'You feel like you're one swab away from a disaster'— battling COVID variants in North Bay

How much the pandemic will change because of the COVID variants could be determined in a small northern Ontario city. North Bay only has a few dozen active COVID cases, but most them are one of the new fast-spreading versions of the virus.

Municipal leaders frustrated by lack of information from public health, which also isn't speaking with CBC

The Nipissing and Parry Sound districts are the only parts of Ontario to remain under a stay-at-home order because of the spread of COVID variants. (Evan Mitsui/CBC )

Joanne Valiquette used to love going out for walks and having visitors to her North Bay apartment.

But now the 68-year-old is afraid to even go into the halllway of the Lancelot Apartments, which has become the centre of a COVID variant outbreak in the city. 

"It really hit close to home when it's in this building. It is scary," says Valiquette.

"So I'm afraid to go out to to do my laundry or to go through the lobby downstairs."

So far, over 40 tenants of the building have tested positive for COVID, about two dozen of them a confirmed case of one of the new fast-spreading variants of the coronavirus. 

Two of Valiquette's neighbours have died.

"I have a feeling it's never going to end. We're never going to have freedom again," she says. 

"It's going to be like this maybe for the rest of my life."

Over 40 tenants at the Lancelot Apartments in North Bay have tested positive for COVID-19, about 26 of them for one of the new variants. Two people who lived in the building have died. (

The Nipissing and Parry Sound districts are now approaching two months in lockdown and the health unit has extended the stay-at-home order until at least March 8.

Unlike Toronto and Peel, which remain shutdown because of a high number of COVID cases, the North Bay and Parry Sound areas aren't re-opening in order to stop the spread of the variants. 

"It is nerve-racking. You feel like you're one swab away from a disaster," says Jamie Lowery, the CEO of the city-run Casselholme nursing home. 

"You're always wondering... if somehow it will get into your home."

One visitor to Casselholme did test positive for a COVID variant and then there were 12 more positive COVID tests this week— two staff and 10 relatives of residents. 

Lowery says about half of them were re-tested and it came back negative. The health unit says that doesn't mean they don't have the virus and are consulting with experts about the test results. 

But Lowery says public health is refusing to re-test the remaining half dozen, mostly spouses of one of the long-term care residents.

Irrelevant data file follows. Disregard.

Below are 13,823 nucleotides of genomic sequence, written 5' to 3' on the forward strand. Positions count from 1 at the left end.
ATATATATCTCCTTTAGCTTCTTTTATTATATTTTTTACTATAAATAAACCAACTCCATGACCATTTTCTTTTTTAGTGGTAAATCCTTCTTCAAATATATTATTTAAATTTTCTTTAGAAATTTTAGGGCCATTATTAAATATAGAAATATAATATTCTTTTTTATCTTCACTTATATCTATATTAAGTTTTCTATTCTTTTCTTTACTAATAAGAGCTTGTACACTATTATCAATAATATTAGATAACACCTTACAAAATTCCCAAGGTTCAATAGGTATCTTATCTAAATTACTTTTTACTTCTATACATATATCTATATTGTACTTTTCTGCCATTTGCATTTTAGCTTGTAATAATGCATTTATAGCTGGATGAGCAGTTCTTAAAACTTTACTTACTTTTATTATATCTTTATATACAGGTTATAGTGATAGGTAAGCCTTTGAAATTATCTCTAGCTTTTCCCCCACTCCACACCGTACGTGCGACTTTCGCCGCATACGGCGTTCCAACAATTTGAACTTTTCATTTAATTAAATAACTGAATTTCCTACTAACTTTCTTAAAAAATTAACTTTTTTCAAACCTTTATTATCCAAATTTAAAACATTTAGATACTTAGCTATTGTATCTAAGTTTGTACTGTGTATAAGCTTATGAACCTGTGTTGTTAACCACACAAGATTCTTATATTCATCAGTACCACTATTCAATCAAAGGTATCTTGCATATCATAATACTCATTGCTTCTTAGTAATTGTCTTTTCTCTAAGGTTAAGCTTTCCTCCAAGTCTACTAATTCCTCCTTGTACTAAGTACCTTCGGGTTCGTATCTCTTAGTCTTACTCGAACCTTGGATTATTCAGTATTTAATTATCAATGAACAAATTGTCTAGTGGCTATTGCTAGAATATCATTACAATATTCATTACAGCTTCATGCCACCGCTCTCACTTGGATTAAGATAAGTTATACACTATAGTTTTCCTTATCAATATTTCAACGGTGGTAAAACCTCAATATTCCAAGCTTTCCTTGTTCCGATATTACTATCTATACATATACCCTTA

"I'm very upset," he says. 

"These are seniors. And every time you cough or sneeze or feel a headache, in your mind, you're like 'uh oh.' They're quite worried."

Jamie Lowery, the CEO of the Casselholme nursing home, would like to see the health unit release more information about the spread of variants in North Bay. (Google Streetview)

Lowery would also like to see the health unit sharing more of what it knows about how the variants are spreading in North Bay.

Others took that frustration further, marching in the street outside the health unit office calling for an end to the lockdown and chanting "Chirico has got to go" referring to medical officer of health Dr. Jim Chirico. 

"I was surprised and disappointed by that. I think he's done an outstanding job," says North Bay city councillor Chris Mayne. 

"I think he's actually saved lives in our community by being prudent and I think most people in the community appreciate that."

A few dozen protesters on the streets of North Bay this week called for an end to the lockdown and laid blame on medical officer of health Dr. Jim Chirico. (Facebook )

Chirico has been the target of criticism for the past month, after the health unit went over and above provincial restrictions and ordered tobogganing hills, skating rinks and snowmobile trails in Nipissing and Parry Sound closed.

That ban was lifted this week, while the stay-at-home order continues. 

Robb Noon, the mayor of the small town of Callander just south of North Bay, says public health is "showing leadership" by "making the tough decisions" but says they need to explain their thinking to frustrated citizens. 

"If we don't have anything to go by to understand that, it just leads to speculation. You never see a light at the end of the tunnel. You have no clue," says Noon. 

"The public is so thirsty for more information."

Parry Sound Mayor Jamie McGarvey says he has yet to get an explanation why his town and others over an hour's drive from the variant outbreak in North Bay can't re-open along with the rest of northern Ontario. 

"There are a number of very upset people. They are certainly questioning the lockdown. There are businesses that are suffering," he says. 

"Why penalize absolutely everybody when you could isolate the severe situations?"

No one from the North Bay-Parry Sound Public Health Unit was made available for an interview for this story and Dr. Chirico has not been made available to speak with CBC for several weeks now.

North Bay is locked down not because of high COVID numbers, but because of how many people have tested positive for one of the fast-spreading variants. The CBC's Erik White joined us with more on that story. 7:10


Erik White


Erik White is a CBC journalist based in Sudbury. He covers a wide range of stories about northern Ontario. Connect with him on Twitter @erikjwhite. Send story ideas to


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